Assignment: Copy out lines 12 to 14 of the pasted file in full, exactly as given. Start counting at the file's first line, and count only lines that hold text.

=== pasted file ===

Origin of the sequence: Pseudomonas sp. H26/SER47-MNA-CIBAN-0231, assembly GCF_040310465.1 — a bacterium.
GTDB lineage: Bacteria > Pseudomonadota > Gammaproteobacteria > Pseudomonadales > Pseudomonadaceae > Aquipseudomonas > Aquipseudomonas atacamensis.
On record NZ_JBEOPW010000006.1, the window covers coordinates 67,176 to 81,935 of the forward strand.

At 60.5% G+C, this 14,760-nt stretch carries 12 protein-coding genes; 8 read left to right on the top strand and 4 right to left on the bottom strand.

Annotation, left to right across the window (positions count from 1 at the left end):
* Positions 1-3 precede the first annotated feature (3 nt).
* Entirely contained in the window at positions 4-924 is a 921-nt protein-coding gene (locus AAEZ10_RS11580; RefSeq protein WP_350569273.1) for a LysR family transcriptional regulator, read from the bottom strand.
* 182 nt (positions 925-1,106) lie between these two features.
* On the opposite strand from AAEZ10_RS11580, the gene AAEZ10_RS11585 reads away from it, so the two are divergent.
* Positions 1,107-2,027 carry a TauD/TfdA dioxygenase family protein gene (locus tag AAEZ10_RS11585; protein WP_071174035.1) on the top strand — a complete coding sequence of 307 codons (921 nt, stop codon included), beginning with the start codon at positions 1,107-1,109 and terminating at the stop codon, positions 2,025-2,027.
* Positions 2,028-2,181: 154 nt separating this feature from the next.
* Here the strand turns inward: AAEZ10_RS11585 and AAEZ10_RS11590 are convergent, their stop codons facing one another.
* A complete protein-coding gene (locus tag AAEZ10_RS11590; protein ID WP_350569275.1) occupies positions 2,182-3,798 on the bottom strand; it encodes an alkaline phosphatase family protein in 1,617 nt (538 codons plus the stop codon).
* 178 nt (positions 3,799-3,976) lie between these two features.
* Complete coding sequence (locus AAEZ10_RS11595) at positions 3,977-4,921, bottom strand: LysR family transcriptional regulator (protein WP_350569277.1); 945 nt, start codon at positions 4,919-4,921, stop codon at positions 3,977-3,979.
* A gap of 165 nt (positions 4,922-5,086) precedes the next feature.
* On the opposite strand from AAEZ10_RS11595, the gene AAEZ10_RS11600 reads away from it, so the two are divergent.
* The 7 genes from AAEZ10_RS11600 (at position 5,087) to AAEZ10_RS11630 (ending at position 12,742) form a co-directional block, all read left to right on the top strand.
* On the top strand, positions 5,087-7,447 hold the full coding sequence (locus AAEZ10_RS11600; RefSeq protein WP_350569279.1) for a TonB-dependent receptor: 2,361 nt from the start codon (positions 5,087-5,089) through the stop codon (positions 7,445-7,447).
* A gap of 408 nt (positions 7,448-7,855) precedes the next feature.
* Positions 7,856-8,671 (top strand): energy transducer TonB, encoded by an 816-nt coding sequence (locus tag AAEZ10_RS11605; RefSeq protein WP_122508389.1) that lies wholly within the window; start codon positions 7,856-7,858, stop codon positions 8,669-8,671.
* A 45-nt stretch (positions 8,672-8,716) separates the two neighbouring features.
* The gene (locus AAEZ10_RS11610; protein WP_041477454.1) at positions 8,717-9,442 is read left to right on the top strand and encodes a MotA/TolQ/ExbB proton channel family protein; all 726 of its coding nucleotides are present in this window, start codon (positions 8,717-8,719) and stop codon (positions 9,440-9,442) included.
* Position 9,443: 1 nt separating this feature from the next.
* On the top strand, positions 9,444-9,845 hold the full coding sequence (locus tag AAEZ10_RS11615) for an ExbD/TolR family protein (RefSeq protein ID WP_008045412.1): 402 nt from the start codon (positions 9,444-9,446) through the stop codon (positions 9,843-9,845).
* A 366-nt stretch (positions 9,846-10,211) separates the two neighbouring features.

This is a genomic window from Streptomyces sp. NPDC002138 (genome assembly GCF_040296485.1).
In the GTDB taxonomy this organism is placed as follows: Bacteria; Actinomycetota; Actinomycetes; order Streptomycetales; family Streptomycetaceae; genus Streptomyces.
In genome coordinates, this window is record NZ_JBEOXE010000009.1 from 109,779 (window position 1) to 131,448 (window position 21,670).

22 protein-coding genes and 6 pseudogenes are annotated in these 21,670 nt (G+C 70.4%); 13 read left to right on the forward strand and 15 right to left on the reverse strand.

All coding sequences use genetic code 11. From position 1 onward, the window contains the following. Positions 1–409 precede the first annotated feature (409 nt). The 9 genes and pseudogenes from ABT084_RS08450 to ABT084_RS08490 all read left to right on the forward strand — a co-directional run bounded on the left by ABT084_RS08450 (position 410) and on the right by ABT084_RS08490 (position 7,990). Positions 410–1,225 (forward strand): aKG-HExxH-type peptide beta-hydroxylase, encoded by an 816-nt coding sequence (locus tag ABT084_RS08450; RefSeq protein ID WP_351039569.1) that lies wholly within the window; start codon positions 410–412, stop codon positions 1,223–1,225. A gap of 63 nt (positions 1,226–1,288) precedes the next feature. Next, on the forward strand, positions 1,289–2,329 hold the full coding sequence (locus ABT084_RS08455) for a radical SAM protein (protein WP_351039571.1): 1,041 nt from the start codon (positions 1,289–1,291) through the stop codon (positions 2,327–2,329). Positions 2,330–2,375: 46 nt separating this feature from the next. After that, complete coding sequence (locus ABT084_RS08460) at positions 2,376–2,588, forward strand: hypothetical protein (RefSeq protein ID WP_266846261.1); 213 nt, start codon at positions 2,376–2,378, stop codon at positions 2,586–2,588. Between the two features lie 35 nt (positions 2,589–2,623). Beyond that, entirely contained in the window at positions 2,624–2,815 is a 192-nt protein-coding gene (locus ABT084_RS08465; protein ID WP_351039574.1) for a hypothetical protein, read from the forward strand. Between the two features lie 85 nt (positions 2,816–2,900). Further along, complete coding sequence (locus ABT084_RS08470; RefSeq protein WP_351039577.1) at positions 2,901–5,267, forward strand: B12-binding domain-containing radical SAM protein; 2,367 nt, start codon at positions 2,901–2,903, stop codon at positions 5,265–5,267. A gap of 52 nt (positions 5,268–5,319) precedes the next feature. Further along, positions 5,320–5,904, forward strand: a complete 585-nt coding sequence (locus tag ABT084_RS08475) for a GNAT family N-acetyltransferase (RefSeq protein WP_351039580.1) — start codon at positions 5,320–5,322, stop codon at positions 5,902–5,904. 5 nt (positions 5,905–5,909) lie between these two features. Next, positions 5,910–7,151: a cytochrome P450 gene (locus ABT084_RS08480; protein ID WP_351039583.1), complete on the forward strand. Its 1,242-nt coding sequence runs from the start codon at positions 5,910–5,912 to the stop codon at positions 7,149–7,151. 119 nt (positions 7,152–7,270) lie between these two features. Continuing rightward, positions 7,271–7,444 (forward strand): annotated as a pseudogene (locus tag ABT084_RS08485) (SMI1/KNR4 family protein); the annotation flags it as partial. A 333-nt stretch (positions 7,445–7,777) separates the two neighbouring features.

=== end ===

* Here the strand turns inward: AAEZ10_RS11585 and AAEZ10_RS11590 are convergent, their stop codons facing one another.
* A complete protein-coding gene (locus tag AAEZ10_RS11590; protein ID WP_350569275.1) occupies positions 2,182-3,798 on the bottom strand; it encodes an alkaline phosphatase family protein in 1,617 nt (538 codons plus the stop codon).
* 178 nt (positions 3,799-3,976) lie between these two features.